According to documents obtained by conservative group Judicial Watch through a Freedom of Information Act lawsuit, Clinton was the immediate supervisor who approved the title change that came with the new post on March 23, 2012, permitting her then-deputy chief of staff to work several jobs at once.” The Des Moines Register’s assessment of her ed board appearance: “The Iowa caucuses are still four months off. There, too, she was deemed the clear winner, helped by her deadpan, withering put-down of Donald Trump, rendering that preening self-promoter for once flustered and unsure of himself.

Hillary Clinton needs to use that time to continue to connect with voters on a personal level while demonstrating that she has learned from past mistakes.” POLITICO outlines John Boehner’s next move to prevent a shutdown: “House Republican leaders will move next week to approve a “clean” government spending bill — and avert a shutdown — but only after they hold a vote on a measure to bar federal funding for Planned Parenthood, according to multiple sources familiar with the GOP’s plan.” And more, from Roll Call: “Senate Majority Leader Mitch McConnell on Thursday began laying the groundwork for the chamber to advance a “clean” continuing resolution in the coming days after Democrats and some Republicans banded together to block consideration of a stopgap with Planned Parenthood defunding language.” The Washington Post, with a preview of the visit between the Chinese president and Obama: “Observers said there is little personal warmth, and even less trust, between Xi and Obama as the White House prepares to roll out the red carpet with a pomp-filled arrival ceremony Friday. But there were other people who were more frustrated than I was.” Under federal law, self-funding candidates can spend unlimited money on their campaigns. A CNN poll the next day put her in second place behind Trump, leading some to believe that after the fiasco of McCain’s choice of Sarah Palin as his running mate, the Republicans might have found their own Hillary Clinton, a champion who would improve the party’s dismal standing among women while remaining true to conservative principles.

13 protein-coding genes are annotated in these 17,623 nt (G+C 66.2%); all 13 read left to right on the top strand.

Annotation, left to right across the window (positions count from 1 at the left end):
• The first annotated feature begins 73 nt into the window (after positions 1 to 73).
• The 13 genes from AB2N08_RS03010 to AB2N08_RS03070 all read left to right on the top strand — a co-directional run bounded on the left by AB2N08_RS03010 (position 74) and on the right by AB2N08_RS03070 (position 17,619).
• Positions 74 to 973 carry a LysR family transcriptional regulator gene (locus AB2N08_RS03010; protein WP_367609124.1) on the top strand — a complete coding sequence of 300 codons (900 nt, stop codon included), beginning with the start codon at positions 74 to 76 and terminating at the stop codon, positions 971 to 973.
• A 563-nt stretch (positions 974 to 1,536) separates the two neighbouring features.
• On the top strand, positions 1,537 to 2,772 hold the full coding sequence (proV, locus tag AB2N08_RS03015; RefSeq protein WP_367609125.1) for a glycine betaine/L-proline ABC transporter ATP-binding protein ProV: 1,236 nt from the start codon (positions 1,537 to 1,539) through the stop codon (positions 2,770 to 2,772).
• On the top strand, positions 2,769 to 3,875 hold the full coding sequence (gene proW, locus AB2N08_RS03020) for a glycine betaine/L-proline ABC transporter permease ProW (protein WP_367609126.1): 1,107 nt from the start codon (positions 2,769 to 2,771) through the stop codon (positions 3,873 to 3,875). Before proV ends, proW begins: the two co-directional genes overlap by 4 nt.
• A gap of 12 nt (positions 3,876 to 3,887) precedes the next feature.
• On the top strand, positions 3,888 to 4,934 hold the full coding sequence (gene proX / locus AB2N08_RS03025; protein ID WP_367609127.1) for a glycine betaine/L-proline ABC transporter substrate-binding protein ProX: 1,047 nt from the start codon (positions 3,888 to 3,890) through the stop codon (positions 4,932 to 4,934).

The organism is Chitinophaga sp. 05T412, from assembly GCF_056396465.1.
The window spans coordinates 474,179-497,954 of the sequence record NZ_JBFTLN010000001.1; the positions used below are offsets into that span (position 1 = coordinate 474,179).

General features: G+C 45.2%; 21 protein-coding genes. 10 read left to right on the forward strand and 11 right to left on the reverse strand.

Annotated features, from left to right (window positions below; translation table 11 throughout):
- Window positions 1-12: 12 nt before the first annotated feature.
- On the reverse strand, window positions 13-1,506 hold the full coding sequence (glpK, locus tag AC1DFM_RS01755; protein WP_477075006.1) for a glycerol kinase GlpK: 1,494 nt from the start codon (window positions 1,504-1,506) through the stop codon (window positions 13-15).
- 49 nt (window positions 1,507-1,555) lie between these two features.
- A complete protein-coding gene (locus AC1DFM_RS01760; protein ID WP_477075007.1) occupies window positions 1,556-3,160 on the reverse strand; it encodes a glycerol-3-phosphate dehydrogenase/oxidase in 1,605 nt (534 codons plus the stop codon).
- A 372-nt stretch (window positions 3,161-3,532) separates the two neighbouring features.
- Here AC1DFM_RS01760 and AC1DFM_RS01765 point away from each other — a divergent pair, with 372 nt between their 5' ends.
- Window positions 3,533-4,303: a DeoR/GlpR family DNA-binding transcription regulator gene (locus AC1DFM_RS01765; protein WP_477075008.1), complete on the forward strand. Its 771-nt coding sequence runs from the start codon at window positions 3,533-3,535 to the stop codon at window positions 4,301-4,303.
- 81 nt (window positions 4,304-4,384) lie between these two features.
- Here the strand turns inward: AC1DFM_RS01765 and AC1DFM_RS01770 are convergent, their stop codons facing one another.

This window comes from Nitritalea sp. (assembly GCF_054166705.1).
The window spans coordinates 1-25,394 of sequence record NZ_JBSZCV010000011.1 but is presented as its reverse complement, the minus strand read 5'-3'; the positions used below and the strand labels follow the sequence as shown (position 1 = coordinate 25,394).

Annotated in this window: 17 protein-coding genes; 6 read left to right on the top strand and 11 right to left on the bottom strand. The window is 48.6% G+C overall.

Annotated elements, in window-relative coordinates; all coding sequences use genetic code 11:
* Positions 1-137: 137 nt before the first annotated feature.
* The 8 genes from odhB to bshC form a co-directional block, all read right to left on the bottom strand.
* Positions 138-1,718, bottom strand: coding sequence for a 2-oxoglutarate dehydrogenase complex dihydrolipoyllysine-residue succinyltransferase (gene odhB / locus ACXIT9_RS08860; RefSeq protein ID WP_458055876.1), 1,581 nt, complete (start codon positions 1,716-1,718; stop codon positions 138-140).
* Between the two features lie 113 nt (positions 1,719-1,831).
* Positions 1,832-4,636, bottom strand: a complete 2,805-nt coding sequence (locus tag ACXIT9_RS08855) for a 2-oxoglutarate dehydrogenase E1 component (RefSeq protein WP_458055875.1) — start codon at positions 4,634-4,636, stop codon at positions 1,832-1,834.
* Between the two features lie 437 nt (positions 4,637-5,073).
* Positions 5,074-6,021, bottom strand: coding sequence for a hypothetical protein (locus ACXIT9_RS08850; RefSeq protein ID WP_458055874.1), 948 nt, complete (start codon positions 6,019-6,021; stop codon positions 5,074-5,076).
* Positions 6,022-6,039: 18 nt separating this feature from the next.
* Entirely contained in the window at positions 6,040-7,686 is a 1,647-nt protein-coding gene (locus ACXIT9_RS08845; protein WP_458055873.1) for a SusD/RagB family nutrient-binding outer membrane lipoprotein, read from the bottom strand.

Flores fired back. “Barbara Boxer is part of the political class that has failed Americans on every festering problem in this country,” she told MSNBC via email. “These are the games the political class plays. The 2002 McCain-Feingold Act limits the window during which a candidate can be reimbursed for those candidate-sponsored loans, which could explain Fiorina’s haste to get at least some of her money back.

Fiorina’s claim during the second debate to have seen a video produced by an anti-abortion group showing Planned Parenthood staff members looking at an aborted fetus with a beating heart was rated as “mostly false” by the independent fact-checking website Politifact. Clinton is resolutely pro-choice, while Fiorina opposes abortion in almost every circumstance: witness her ferocious (many would say mendacious) attacks on Planned Parenthood and the allegations of harvesting of organs from aborted foetuses. Clinton calls for curbs on Wall Street, and supports action to fight climate change, but Fiorina is a conservative true believer on economic matters, who favours deregulation and believes action to counter global warming is futile. At an event this week in the key early voting state of South Carolina, she was asked to explain the wide criticism of her business. “Yes, some tough decisions were called for in very tough times, and honestly I think the American people want some tough decisions made in Washington as well,” Fiorina said with a steely tone. “But I will run on that track record all day long,” Fiorina, a first-time candidate who had made her name, and much of her estimated $120 million personal fortune at that time, as the CEO of Hewlett-Packard from 1999 until 2005, was no exception.